Kitchener-Waterloo

University of Waterloo to review appeal court ruling for prospective student with brain injury

The University of Waterloo says it will review a ruling by the Court of Appeal that says the school discriminated against a Waterloo region man they refused admission to because of poor grades.

Ontario court of appeal ruled UW discriminated against a man with a brain injury

Roch Longueépée says a recent Court of Appeal ruling in his favour 'sets a new precedent for people with disabilities and people who are institutional abuse survivors.' (Submitted by Roch Longueépée)

The University of Waterloo says it is reviewing an Ontario Court of Appeal ruling that says it discriminated against a Waterloo region man with a brain injury and poor grades.

Roch Longueépée has a traumatic brain injury and post-traumatic stress (PTSD). When he first applied to the university in 2013, he was turned down due to his low marks. He explained his poor grades were due to his previously undiagnosed and unaccommodated disability. He also provided reference letters, writing samples, and information about his volunteer work.

The university turned him down as unlikely to succeed.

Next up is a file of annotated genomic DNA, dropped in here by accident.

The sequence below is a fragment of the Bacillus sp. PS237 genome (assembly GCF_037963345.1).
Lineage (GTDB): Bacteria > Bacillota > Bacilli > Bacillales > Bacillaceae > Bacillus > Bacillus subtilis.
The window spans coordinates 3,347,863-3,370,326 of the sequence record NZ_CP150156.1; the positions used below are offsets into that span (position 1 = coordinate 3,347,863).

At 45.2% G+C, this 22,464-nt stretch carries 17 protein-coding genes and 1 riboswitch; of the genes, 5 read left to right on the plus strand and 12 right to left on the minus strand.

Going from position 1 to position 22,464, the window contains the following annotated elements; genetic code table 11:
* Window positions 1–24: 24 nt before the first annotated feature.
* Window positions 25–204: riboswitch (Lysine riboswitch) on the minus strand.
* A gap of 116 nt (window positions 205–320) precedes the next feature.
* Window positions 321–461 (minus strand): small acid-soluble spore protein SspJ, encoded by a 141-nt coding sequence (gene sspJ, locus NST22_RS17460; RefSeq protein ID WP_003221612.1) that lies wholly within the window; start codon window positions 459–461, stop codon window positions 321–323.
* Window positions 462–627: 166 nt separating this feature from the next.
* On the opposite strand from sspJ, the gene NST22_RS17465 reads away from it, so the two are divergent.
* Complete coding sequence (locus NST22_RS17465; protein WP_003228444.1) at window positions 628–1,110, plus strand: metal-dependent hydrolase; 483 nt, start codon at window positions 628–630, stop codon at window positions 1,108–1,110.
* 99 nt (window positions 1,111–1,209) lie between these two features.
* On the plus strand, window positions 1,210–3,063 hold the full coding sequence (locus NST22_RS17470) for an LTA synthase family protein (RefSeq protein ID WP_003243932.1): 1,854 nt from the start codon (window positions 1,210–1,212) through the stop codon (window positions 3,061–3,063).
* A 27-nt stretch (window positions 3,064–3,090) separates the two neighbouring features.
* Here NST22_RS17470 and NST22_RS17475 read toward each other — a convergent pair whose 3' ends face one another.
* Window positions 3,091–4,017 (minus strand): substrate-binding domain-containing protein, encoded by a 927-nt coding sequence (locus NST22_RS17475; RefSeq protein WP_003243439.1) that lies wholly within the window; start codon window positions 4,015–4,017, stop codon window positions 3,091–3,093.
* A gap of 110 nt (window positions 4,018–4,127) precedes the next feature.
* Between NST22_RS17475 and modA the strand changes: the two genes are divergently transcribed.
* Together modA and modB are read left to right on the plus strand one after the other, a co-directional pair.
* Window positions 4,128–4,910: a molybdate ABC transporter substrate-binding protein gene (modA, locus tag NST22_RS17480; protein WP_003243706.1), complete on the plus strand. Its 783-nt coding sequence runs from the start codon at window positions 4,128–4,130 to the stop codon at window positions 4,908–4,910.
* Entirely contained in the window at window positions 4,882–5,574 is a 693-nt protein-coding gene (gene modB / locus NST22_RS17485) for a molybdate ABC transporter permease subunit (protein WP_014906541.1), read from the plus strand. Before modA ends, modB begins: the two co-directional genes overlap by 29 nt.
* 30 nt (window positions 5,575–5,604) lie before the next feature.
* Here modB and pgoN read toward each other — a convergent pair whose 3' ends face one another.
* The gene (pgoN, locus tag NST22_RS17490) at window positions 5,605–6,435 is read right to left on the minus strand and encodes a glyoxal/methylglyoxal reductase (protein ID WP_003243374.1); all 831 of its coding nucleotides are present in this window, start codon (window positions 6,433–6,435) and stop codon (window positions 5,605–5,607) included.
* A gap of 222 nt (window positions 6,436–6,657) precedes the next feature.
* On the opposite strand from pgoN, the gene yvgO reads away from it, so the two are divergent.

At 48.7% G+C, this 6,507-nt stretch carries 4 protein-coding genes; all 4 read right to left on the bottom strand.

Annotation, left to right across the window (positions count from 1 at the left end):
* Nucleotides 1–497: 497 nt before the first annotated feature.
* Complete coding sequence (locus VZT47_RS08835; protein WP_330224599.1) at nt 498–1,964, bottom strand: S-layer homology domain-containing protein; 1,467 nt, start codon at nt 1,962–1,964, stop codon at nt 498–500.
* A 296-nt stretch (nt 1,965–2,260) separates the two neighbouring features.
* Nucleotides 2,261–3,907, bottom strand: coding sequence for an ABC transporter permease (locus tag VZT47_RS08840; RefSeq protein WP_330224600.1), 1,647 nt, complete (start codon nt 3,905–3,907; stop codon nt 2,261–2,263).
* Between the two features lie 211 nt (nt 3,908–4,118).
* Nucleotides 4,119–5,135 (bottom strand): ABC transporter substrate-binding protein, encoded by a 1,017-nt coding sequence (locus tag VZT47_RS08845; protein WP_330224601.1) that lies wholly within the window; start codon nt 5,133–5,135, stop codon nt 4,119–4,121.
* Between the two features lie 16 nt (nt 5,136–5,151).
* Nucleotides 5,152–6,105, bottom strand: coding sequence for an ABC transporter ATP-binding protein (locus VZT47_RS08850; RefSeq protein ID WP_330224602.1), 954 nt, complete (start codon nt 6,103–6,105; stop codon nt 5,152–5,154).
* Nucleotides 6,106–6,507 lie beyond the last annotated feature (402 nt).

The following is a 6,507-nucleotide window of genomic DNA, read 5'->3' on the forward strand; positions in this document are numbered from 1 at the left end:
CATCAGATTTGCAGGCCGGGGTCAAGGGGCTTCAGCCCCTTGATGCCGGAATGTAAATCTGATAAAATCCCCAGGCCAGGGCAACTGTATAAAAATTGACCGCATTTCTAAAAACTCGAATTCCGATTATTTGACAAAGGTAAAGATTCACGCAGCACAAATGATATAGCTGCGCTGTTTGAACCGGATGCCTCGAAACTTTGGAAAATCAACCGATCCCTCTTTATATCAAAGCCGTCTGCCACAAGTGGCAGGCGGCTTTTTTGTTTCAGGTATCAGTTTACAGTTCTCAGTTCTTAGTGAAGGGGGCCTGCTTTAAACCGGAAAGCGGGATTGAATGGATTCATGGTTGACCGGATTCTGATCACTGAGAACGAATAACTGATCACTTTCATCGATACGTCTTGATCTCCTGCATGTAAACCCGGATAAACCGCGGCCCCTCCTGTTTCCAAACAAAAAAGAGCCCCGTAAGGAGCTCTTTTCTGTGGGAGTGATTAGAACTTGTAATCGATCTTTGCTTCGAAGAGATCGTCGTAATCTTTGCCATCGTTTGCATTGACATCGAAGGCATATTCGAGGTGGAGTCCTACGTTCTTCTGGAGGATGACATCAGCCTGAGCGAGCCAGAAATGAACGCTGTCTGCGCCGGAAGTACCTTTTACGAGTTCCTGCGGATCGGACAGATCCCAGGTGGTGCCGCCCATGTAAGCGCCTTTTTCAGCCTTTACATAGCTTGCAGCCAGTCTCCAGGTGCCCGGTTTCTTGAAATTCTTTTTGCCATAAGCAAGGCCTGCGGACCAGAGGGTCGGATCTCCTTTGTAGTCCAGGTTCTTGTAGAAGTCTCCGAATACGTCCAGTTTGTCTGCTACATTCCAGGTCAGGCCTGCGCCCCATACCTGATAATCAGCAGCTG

The Court of Appeal ruled last month that "the university fell short in the performance of its express undertaking to provide accommodation" for Longueépée.

The University of Waterloo has until Feb. 22 to review the ruling and to serve and file an application to the Supreme Court of Canada.

Decision 'sets a new precedent'

Longueépée says it has been a long eight years since he first filed a complaint and the results were better than he expected.

"I think that this sets a new precedent for people with disabilities and people who are institutional abuse survivors ... That they will be given a fair chance when they're applying through the admission process through a post-secondary institution," Longueépée said in an interview.   

Laura Lepine is an associate at Baker Law in Toronto and represented Longueépée. She says the decision does not strictly affect the University of Waterloo, but will apply equally for all universities.

"The universities need to do more than just recognize that they need to take substantive action to consider what the application actually looks like," said Lepine.

"The decision is saying there's a positive obligation to accommodate applicants. And in some cases, like in Roch's case, that means evaluating them individually and realistically. Even though universities are entitled to considerable deference when they're setting their admissions procedures."

The Ontario Court of Appeal also handed the matter to the Ontario Human Rights Tribunal to determine next steps to provide compliance with the code.

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